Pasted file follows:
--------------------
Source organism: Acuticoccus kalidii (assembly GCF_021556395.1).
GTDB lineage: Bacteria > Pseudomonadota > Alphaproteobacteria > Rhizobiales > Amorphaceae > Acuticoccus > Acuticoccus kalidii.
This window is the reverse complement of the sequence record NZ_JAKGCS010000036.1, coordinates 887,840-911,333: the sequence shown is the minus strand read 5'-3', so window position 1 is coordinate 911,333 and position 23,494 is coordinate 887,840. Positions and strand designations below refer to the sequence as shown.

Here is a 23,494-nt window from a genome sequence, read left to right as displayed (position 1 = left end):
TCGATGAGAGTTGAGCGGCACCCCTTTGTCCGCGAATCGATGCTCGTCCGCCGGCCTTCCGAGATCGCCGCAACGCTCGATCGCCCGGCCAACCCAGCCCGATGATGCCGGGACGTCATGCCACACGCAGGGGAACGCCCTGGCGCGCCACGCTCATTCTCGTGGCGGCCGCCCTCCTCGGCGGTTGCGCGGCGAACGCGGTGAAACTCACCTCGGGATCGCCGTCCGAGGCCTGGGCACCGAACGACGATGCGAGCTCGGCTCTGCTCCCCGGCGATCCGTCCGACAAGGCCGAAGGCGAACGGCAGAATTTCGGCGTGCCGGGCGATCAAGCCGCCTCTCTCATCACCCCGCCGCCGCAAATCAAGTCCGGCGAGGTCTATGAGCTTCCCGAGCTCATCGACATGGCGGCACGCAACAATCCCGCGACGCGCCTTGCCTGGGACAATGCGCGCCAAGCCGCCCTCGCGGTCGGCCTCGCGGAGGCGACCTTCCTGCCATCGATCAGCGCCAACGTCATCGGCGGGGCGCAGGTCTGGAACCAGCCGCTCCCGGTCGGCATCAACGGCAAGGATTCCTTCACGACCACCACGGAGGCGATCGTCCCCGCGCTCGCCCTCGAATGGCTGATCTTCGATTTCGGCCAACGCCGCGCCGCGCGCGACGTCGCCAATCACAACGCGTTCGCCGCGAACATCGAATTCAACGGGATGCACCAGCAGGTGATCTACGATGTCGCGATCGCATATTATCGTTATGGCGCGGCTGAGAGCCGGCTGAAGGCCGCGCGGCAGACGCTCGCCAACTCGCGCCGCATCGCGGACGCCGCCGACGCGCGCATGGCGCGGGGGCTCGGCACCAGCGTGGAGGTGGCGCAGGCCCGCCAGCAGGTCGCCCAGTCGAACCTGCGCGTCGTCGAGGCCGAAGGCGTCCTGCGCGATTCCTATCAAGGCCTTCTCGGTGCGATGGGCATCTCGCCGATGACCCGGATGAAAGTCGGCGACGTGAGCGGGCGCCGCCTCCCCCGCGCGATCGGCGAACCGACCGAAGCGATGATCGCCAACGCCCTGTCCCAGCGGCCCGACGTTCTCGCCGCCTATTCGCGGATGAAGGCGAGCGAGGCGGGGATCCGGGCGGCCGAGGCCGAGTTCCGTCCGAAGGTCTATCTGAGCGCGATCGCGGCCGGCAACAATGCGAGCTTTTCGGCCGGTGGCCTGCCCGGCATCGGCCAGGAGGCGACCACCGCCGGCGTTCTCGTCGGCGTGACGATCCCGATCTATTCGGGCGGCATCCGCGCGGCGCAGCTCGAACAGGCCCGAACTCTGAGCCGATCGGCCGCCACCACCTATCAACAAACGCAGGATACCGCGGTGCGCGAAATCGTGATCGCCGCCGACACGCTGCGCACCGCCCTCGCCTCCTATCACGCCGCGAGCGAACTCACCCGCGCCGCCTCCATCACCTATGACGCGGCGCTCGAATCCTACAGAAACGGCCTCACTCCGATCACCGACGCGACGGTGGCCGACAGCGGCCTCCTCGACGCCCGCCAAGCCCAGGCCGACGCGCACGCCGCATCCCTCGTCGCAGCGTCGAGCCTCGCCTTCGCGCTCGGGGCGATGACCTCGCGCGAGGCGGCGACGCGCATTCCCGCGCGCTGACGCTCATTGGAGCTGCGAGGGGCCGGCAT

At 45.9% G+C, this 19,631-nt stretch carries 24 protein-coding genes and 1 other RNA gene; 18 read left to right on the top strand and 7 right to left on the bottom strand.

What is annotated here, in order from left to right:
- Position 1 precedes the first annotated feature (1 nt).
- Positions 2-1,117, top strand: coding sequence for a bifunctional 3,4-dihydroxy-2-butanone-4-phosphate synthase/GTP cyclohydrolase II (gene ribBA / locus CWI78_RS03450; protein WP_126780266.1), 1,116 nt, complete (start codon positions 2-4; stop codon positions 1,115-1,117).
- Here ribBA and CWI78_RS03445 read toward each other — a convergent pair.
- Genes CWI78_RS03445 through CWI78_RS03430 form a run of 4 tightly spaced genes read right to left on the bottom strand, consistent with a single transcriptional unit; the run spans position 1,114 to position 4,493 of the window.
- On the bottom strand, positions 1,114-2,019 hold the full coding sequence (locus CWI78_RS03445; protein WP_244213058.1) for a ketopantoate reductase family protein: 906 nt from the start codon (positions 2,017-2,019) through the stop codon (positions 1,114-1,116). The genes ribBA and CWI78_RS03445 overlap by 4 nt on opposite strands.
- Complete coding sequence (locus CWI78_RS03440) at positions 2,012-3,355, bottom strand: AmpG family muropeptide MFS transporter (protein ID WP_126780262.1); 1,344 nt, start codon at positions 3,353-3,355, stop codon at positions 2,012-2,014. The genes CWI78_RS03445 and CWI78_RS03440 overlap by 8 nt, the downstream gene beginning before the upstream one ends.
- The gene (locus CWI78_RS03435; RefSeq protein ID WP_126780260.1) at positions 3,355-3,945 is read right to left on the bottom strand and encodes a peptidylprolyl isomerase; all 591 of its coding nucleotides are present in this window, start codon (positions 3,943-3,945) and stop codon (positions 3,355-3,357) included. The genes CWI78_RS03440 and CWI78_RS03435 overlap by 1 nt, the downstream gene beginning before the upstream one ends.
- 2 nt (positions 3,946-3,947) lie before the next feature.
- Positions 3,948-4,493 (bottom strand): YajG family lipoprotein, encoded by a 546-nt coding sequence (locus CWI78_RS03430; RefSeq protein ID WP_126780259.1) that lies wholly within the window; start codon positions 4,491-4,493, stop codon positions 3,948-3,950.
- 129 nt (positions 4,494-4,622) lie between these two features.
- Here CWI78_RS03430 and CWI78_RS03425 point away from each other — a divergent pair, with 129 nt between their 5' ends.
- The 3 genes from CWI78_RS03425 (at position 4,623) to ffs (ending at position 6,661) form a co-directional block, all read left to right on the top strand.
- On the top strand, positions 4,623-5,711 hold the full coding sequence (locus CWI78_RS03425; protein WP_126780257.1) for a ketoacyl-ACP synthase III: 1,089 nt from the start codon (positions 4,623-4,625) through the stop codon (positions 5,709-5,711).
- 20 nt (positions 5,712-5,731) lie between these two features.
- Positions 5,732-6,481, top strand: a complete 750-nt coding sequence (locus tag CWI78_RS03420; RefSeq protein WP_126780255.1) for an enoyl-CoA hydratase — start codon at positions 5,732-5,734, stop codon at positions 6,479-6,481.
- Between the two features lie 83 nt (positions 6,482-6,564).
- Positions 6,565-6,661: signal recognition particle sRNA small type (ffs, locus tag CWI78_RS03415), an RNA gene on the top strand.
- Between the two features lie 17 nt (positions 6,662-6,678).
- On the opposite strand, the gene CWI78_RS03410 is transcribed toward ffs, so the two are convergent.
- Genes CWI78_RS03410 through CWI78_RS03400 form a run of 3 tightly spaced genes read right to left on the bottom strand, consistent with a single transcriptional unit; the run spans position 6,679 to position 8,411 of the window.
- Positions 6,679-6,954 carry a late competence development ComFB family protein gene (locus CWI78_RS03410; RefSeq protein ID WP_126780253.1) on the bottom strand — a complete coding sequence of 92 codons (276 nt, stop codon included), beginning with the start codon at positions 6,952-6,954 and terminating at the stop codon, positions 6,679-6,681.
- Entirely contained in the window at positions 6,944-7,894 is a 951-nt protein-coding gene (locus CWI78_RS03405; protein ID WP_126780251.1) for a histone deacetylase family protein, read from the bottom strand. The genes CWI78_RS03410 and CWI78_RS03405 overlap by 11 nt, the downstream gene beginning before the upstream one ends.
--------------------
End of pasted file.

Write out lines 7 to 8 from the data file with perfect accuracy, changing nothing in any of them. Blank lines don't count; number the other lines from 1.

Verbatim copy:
What is annotated here, in order from left to right:
- Position 1 precedes the first annotated feature (1 nt).